Gaspard de la Nuit: Ravel’s complex, atmospheric, dark piano masterpiece. I’m learning all 22 minutes of it right now, and the music is consuming me unlike any other piece has before.
For three weeks, Sing For Hope has scattered 60 pianos painted by local artists all around the five boroughs of New York City. After today, they will be transported to their final homes: NYC public schools.
I don’t know why I decided to challenge myself to visit as many of them as possible — especially during a pretty busy stretch in med school — but that’s what I did! Continue reading Finding the SFH Pianos
I’m working on three solo piano pieces composed by Ravel right now, and they’re all kind of obnoxiously difficult. What are they? And why oh why?
A hospital floor is so noisy. Despite posting signs reading “Quiet is Healing” in the halls, it’s mostly an iatrogenic cacophony.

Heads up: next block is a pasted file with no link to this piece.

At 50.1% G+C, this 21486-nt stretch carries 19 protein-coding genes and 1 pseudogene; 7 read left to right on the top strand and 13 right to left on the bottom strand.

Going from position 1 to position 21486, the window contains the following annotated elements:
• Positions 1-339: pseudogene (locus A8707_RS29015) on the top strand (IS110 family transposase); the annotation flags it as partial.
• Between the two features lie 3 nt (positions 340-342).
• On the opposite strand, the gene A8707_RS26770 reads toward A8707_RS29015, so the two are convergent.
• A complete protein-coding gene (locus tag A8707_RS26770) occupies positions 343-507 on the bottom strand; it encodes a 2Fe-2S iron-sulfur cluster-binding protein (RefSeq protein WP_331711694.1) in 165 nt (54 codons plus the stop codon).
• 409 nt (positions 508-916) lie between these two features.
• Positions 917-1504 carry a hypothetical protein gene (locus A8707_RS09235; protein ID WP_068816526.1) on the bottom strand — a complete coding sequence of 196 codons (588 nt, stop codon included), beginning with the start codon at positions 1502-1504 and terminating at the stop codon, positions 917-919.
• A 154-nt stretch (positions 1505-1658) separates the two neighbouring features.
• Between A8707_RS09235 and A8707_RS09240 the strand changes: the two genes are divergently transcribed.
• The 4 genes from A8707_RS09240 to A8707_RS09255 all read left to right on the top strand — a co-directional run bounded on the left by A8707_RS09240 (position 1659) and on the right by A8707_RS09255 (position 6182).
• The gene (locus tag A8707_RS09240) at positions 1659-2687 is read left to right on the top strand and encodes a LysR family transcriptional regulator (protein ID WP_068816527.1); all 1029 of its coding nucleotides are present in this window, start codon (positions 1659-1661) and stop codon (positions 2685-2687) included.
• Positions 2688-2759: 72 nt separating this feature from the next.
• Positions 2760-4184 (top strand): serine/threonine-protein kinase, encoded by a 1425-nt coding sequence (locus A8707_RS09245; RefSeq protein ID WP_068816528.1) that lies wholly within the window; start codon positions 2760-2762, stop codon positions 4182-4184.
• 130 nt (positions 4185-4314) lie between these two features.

Some of it is necessary distraction, like IV Pump alarms, telemetry alarms, bed alarms, telephone rings, beeper beeps (lol, yes still a thing). Sadly, they’re all dissonant tones! Phones are B-E trills, heart monitors are a high B-ish, beepers are mostly F#. Why couldn’t they be harmonic in the same key so that when they inevitably pile up it’d be a pleasant chiming instead of this din of ding-dings we have to yell over? Continue reading Music Against Medicine
I wrote this post in the style of a spoken word performance. It is Part 3 of 3 about my stance on surgery, but it is meant to stand alone. Continue reading My Hands Shake
I want to tell you about a piano piece. If technologically feasible, please listen to this recording while reading. Continue reading L’isle Joyeuse